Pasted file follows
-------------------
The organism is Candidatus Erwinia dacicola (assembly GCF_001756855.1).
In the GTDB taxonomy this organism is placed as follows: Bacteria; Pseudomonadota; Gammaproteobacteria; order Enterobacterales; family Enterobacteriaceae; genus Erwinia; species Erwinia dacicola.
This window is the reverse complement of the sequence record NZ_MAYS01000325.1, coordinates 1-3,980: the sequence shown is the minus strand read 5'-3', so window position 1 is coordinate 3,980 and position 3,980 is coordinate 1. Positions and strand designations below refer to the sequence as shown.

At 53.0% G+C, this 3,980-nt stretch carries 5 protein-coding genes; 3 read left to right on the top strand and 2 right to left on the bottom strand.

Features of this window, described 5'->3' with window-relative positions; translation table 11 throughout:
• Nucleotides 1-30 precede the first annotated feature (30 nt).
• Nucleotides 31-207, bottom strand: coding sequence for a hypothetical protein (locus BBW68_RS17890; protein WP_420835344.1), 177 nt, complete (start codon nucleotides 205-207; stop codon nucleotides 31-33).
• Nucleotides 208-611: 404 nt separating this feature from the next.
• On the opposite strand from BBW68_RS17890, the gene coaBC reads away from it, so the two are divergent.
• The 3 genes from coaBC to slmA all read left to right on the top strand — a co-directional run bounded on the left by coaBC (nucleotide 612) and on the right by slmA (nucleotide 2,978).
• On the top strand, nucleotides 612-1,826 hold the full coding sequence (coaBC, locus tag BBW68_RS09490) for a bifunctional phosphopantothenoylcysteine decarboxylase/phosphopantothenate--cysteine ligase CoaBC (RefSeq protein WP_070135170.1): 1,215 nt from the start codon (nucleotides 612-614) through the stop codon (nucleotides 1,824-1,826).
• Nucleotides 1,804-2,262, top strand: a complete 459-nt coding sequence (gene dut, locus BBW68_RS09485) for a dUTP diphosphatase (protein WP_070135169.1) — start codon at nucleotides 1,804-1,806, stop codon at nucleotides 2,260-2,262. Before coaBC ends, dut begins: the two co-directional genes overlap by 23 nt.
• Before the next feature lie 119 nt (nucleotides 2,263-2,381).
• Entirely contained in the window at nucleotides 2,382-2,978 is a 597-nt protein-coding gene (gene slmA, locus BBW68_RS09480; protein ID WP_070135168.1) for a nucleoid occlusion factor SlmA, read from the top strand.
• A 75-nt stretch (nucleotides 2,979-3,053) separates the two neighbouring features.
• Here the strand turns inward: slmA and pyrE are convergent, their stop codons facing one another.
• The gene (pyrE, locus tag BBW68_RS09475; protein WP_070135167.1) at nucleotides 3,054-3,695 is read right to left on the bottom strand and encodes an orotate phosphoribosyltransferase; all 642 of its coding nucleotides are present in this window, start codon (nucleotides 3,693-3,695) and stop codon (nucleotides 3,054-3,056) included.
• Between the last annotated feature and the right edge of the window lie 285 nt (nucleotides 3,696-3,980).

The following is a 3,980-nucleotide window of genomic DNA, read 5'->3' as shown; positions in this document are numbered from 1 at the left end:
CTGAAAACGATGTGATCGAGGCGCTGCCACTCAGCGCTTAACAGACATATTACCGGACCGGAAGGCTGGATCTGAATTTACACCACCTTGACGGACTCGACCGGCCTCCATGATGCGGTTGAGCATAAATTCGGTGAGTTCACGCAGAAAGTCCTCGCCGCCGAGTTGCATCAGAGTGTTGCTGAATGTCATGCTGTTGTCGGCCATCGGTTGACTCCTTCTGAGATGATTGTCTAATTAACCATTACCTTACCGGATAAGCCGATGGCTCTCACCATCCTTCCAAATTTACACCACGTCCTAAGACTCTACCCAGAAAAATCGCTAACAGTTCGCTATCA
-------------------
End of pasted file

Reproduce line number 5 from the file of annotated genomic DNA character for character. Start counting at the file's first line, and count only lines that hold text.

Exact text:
Features of this window, described 5'->3' with window-relative positions; translation table 11 throughout: